A few days ago I saw the RPR on sale at a sporting goods chain store for just under 400 bucks. That’s an unconventional price for unconventional performance. But if you’re going to shoot real long, rest assured a proper optic is probably going to cost you more! Next issue, our rimfire authority Holt Bodinson is going to be giving the Ruger Precision Rimfire a thorough wring-out.

Smooth, refined, tank-tough: The ZT folder’s flip side is titanium. The premium Zero Tolerance 0462 slices, dices and folds.

Zero Tolerance

Making The Cut

Years ago I recall marveling at a video clip of a custom knifemaker slicing sections of a free-hanging hemp rope with one of his latest creations. The blade in question looked to be 10″ or 11″ Bowie with a price tag well on its way to four figures. The rope was about 4″ or 5″ in diameter and looked stout enough to secure the USS Constitution to the dock. The guy put his whole body behind each swing and the blade cut off sections of it as neatly as if it were an overcooked strand of spaghetti.

My experience didn’t involve rope or a fixed-blade monster. What I had was a high-end folder from Kai/Kershaw’s premium Zero Tolerance line, the Dmitry Sinkevic-designed 0462. Billed as an oversize (8.9″ open OAL) version of the previous 0460, it features a distinctive curved handle and a 3.75″ upswept 20CV blade, fairly beefy along the spine. What caught my admittedly non-metallurgical attention wasn’t all that technical. It was simply the wickedest out-of-the-box blade I’d ever seen on any folder. It was arm-hair shaving sharp and then some.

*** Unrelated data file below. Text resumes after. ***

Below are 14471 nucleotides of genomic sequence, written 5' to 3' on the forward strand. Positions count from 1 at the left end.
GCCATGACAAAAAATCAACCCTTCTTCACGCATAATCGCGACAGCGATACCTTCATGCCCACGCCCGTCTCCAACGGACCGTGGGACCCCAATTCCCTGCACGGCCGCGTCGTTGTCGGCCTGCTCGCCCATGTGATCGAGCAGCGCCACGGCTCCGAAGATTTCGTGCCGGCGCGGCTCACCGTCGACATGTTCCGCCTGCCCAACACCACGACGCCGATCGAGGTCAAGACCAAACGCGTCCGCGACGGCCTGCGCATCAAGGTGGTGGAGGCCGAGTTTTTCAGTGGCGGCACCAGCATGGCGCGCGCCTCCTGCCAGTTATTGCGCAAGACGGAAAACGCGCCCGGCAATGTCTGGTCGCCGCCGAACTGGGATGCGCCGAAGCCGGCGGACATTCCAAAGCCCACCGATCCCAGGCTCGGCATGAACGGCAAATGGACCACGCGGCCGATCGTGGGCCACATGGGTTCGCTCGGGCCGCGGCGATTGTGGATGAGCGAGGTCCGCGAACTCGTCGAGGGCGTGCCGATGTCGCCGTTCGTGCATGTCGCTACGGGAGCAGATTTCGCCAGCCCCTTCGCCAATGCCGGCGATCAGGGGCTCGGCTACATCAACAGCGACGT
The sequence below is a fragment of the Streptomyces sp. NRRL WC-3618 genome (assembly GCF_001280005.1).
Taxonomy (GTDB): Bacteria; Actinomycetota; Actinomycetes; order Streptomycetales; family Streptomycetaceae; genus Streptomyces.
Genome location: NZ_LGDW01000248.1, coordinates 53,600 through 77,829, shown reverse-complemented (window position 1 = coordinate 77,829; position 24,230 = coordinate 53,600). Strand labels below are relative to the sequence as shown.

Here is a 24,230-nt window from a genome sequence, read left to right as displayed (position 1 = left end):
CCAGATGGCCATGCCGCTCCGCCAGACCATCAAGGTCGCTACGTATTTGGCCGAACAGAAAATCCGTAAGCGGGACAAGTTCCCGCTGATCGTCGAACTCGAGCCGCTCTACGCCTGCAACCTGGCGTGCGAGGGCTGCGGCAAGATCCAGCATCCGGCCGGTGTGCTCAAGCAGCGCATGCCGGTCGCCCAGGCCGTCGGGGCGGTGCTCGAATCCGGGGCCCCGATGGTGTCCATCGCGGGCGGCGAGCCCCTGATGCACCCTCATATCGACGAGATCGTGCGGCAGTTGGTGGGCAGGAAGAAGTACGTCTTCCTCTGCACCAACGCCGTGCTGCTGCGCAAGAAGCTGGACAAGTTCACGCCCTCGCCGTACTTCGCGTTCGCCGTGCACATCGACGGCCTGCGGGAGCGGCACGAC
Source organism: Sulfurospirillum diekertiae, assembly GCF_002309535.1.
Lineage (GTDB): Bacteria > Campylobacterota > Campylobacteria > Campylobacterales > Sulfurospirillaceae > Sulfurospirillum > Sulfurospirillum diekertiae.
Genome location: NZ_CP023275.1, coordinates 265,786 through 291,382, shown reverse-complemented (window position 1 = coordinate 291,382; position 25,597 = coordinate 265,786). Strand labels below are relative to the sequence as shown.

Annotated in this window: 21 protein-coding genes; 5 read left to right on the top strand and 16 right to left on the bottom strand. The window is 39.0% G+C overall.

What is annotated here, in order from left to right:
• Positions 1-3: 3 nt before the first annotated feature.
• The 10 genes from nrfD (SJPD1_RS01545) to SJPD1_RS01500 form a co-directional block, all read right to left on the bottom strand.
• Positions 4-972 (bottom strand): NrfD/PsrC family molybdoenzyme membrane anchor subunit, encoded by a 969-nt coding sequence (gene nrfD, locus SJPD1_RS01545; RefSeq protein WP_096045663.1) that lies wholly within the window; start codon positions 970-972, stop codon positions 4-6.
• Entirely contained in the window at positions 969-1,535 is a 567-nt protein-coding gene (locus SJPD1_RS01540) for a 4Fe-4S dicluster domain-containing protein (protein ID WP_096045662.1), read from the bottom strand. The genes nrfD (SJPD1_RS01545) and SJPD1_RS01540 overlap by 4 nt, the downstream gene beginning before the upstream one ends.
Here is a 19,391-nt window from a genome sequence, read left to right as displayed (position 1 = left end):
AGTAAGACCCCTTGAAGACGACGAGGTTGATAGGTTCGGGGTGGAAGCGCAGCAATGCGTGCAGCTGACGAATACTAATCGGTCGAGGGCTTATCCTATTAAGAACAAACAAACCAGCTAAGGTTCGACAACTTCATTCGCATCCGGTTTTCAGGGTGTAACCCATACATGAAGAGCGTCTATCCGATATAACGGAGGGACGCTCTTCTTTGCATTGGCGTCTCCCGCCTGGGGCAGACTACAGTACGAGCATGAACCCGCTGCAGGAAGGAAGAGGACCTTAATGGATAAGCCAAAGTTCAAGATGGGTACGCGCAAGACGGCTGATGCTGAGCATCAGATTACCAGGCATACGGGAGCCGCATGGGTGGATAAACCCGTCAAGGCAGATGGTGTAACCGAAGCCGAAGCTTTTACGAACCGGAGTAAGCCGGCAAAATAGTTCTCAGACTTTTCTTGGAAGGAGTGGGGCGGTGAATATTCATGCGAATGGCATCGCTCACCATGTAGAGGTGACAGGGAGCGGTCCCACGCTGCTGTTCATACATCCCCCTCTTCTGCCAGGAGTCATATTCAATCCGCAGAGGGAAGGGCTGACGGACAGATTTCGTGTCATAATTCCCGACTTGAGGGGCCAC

Other features included a scaled, two-tone carbon-fiber handle with a titanium back, a frame-lock KVT ball-bearing system and integral flipper. Plus a fairly impressive $300 sticker price. I’d had very favorable opinions of the various Kershaw folders I’d seen previously, although none of them had been this upscale in terms of cost.

I began my “road test” by cutting a few pounds of ham off the bone for an industrial-size batch of navy beans, then sliced up an unconscionable amount of Polish sausage into paper-thin medallions to add in, along with several measuring cups full of sliced-up onions, carrots, garlic cloves and celery. As I expected, the blade literally glided through everything with barely any pressure on my part.

Opting next for a sterner test, I went outside and sliced up a leaky worn-out old garden hose into short sections to fit into the properly color-coded trash receptacle (so as not to violate the Southern California Recycling Ethic). It wasn’t until about the seventh or eighth section that I really had to start increasing the pressure to get a clean bite into the plastic/polymer 3/4″ diameter hose. No, not as sexily photogenic as a hanging rope, but I was impressed. Would a straighter Wharncliffe-type blade configuration been better suited to the task? Maybe. But the ZT folder was arguably superior in fine, boning-type applications, despite its somewhat thick spine.

Most of my serious cutting afield when I was younger generally involved an Opinel folder or a fixed-blade Kabar — both carbon steel, both capable of taking a very good edge. But not capable of holding it through an abusive slice-fest anywhere near as long as this ZT number. Yes, push it hard and you’ll still have to touch it up with a DMT Diamond Sharpener. Push it harder and you’ll have to resort to a professional-size Arkansas stone. You just won’t have to do it as often.

Zero Tolerance

Ph. (800) 325-2891